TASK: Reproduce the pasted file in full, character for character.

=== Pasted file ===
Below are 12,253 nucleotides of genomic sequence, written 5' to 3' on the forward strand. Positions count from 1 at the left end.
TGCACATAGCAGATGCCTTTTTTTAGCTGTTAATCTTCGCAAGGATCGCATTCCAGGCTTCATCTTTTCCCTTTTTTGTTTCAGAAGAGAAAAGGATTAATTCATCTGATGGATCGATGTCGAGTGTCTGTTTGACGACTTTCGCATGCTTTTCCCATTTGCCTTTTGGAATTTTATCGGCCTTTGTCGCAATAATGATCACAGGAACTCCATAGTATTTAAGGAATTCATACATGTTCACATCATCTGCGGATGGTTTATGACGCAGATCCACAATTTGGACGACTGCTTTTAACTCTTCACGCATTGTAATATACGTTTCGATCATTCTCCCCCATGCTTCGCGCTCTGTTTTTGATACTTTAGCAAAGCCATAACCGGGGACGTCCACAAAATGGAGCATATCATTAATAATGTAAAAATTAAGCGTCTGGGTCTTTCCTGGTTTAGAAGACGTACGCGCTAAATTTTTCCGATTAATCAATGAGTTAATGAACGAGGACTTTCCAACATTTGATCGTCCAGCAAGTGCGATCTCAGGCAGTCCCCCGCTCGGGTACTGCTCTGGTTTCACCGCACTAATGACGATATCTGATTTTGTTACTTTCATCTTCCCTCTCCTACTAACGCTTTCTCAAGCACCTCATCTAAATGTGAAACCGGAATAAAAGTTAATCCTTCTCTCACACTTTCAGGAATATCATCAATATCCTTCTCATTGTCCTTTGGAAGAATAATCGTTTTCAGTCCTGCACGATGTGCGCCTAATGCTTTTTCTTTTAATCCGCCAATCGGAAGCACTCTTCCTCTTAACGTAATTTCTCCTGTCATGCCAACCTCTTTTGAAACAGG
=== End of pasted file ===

Below are 12,253 nucleotides of genomic sequence, written 5' to 3' on the forward strand. Positions count from 1 at the left end.
TGCACATAGCAGATGCCTTTTTTTAGCTGTTAATCTTCGCAAGGATCGCATTCCAGGCTTCATCTTTTCCCTTTTTTGTTTCAGAAGAGAAAAGGATTAATTCATCTGATGGATCGATGTCGAGTGTCTGTTTGACGACTTTCGCATGCTTTTCCCATTTGCCTTTTGGAATTTTATCGGCCTTTGTCGCAATAATGATCACAGGAACTCCATAGTATTTAAGGAATTCATACATGTTCACATCATCTGCGGATGGTTTATGACGCAGATCCACAATTTGGACGACTGCTTTTAACTCTTCACGCATTGTAATATACGTTTCGATCATTCTCCCCCATGCTTCGCGCTCTGTTTTTGATACTTTAGCAAAGCCATAACCGGGGACGTCCACAAAATGGAGCATATCATTAATAATGTAAAAATTAAGCGTCTGGGTCTTTCCTGGTTTAGAAGACGTACGCGCTAAATTTTTCCGATTAATCAATGAGTTAATGAACGAGGACTTTCCAACATTTGATCGTCCAGCAAGTGCGATCTCAGGCAGTCCCCCGCTCGGGTACTGCTCTGGTTTCACCGCACTAATGACGATATCTGATTTTGTTACTTTCATCTTCCCTCTCCTACTAACGCTTTCTCAAGCACCTCATCTAAATGTGAAACCGGAATAAAAGTTAATCCTTCTCTCACACTTTCAGGAATATCATCAATATCCTTCTCATTGTCCTTTGGAAGAATAATCGTTTTCAGTCCTGCACGATGTGCGCCTAATGCTTTTTCTTTTAATCCGCCAATCGGAAGCACTCTTCCTCTTAACGTAATTTCTCCTGTCATGCCAACCTCTTTTGAAACAGG